What a wild year this has been. There have been ups and downs, but the ups have been incredible. To call it busy is an understatement. I traveled over 125 days this year for my role as Solutions Architect for my previous employer, worked on some really rewarding projects with customers ranging from small shops all the way up to Fortune 100, and spent a lot of time getting involved in the SQL Server community. What a year!
This year I pushed to really get involved in the SQL Server community. I’ve blogged before about how strong the SQL Server community worldwide is, and my involvement with helping to coordinate the SQL Saturday Omaha event in October of 2011 really helped drive home my desire to start contributing. 2012 was the year where I took the reigns and started down that road. And… WOW – the community reception was unbelievable!
SQL Saturday opportunities were the first area that I decided to tackle, and I was lucky enough to be selected to speak at eight SQL Saturdays in 2012.
- Chicago #119
- Kansas City #159
- East Iowa #161
- St. Louis #154
- Lincoln #165
- Nashville #145
- Washington DC #173
I gave a free four-hour training session on Virtualizing Business-Critical SQL Servers through House of Brick.
I also gave my first PASS virtual chapter webinar presentation at the Winter 2012 Performance Palooza on Virtualizing Business-Critical SQL Servers.
I finally landed at Twitter (after resisting for quite some time) and have really enjoyed the #sqlfamily comradeship!
The most surreal experience of the year was speaking with Kevin Kline at the SQL PASS Summit in Seattle on my favorite topic, Managing SQL Server in a Virtual World. I am very honored to be asked my Kevin to present with him, and absolutely loved speaking to a completely packed room of conference attendees.
Life tends to get in the way of writing and blogging, and this year is a solid example of that. Every once in a while I could actually complete something useful!
- SQLIO Analyzer – I release the first rev of my SQLIO Analyzer, a free tool that helps you baseline your storage devices and performs the analysis for you, saving you hours of time (now offline due to circumstances outside of my control).
- Why SQL Server DBAs Need Access to VMware vCenter – Your DBAs need direct access to VMware vCenter. At a minimum, they need read-only access to the performance statistics for their virtual machines hosting their database server, as well as the host that they reside upon. I consider a requirement for all DBAs to have vCenter performance statistics access in environments where I have any sort of say in the matter, and hereâ€™s why.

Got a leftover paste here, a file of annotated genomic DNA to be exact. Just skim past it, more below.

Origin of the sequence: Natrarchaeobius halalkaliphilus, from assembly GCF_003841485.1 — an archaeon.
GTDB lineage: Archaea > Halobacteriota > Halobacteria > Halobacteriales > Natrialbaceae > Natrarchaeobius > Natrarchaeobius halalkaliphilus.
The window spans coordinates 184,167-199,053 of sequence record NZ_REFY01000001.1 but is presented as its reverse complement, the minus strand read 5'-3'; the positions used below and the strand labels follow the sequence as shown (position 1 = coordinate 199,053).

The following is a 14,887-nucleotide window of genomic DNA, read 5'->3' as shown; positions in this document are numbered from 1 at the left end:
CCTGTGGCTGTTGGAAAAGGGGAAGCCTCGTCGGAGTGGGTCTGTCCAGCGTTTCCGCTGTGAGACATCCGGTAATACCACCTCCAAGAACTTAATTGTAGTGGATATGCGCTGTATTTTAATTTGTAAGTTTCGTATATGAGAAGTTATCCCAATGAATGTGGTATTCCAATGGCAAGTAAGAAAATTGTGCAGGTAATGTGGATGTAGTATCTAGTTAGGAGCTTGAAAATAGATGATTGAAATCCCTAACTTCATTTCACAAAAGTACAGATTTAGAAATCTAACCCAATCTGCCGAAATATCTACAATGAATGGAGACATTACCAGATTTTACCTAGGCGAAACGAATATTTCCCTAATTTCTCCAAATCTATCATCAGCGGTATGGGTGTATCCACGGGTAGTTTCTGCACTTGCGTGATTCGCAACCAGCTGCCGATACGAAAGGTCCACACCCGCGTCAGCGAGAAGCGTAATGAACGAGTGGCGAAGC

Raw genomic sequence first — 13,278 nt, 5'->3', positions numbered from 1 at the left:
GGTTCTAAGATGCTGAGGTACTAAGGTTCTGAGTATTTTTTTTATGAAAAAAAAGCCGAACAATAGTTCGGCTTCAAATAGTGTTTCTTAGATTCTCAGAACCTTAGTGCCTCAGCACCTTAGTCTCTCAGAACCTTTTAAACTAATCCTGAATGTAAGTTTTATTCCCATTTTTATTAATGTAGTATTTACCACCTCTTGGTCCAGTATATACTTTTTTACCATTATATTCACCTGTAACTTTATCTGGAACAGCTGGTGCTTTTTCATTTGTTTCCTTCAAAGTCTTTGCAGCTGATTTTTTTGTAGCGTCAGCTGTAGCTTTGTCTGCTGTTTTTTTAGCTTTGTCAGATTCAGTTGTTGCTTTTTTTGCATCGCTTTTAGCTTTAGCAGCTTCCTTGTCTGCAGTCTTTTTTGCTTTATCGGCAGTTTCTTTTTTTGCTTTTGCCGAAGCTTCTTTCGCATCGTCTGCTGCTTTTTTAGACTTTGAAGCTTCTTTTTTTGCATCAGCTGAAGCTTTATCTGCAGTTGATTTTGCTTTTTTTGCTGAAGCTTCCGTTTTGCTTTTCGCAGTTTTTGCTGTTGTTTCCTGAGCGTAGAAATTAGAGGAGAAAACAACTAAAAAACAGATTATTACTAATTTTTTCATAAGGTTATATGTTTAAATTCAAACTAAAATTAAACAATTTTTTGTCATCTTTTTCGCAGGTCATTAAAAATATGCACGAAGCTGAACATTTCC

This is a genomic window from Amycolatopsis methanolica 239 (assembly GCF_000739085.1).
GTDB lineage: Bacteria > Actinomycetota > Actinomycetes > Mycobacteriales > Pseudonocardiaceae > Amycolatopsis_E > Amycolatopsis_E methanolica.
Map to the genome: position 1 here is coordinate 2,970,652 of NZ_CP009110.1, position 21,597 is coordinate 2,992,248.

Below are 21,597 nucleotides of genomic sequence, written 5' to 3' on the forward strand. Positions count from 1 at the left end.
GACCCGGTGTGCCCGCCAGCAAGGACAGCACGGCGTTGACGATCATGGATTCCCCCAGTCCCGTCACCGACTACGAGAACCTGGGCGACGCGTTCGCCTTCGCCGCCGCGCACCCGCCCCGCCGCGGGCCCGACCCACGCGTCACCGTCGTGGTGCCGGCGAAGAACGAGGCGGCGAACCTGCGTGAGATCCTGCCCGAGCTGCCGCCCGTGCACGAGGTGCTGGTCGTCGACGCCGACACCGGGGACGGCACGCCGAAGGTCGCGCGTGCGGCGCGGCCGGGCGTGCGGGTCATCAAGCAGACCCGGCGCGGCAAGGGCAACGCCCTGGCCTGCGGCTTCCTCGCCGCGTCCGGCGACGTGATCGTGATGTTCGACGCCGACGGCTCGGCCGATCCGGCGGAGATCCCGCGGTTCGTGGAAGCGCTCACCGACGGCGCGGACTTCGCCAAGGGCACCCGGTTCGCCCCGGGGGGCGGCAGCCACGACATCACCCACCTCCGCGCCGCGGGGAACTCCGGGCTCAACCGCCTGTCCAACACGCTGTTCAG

- CPU Overcommitment and its impact on SQL Server performance on VMware – A solid study of CPU overcommitment when virtualized, how to measure and record it, and how to manage it properly.
- Virtualizing Your Business-Critical SQL Servers – I completed a six-part blog post series on my previous employer’s site outlining the path to complete SQL Server virtualization and everything that you, the DBA, need to know about it.
- Found and resolved a VMware vCenter 5.1 quirk and had my solution make its way into the VMware knowledge base.
Earlier in the year I attended both IE1 and IE2 classes from the wizards known as SQLskills. I cannot speak highly enough about these classes. I consider the classes a requirement for the folks on my professional team, and feel that they are a pre-req for anyone thinking about taking the MCM exam series.
I also attended the SQL PASS Summit conference and learned quite a lot, as always! It’s on my must-do list each and every year, regardless of anything else going on.
I have pushed very hard in my home lab to grow as a SQL Server and VMware infrastructure professional. The lab continues to evolve and change, but serves its purpose quite well. Education is key in my world, and self-education justifies some infrastructure to play with so no one yells when I break stuff.
About an hour ago I also opened the letter from Microsoft informing me that I passed the SQL Server 2008 Certified Master Knowledge Exam 88-970. That news was possibly the best news of the year!
Of course, no proactive geek is complete without forward-looking goals. My goals from this year were mostly met. Let’s see how my goals for next year stack up!
- Complete the SQL Server 2008 MCM certification by passing the lab exam 88-971.
- Pass the VMware VCAP5-DCA, and start working towards VMware’s equivalent to Microsoft’s MCM, VMware VCDX-DV.
- Start working to pass the SQL Server 2012 certifications required for the upgrade to SQL Server 2012 MCSM.
- Speak at more SQL Saturdays. I have quite a few selected for 2013, and I hope I have the opportunity to speak at all of them that I can!
- Dive headfirst into Microsoft’s Hyper-V. I feel it’s solid enough now with the 2012 release that I can really start diversifying my virtualization focus and embrace the right tool for any job.
- Speak more at webinars and user group meetings. These are always a blast, and I love teaching.
- Release more free tools for efficiency and more blog and whitepaper content. I have a number of items I’m working on that I plan to release soon!
- Get more free time to travel and to take photos. We’ll see about this one 🙂
A special thanks goes to my wife for being the most caring and extremely understanding person that I know. Thank you for putting up with all of the days away from home, the late nights and long weekends when I am home, and the drive to handle life events for me so I am not as distracted.
Thank you everyone for helping me make 2012 the best year of my career. Let’s see what 2013 brings!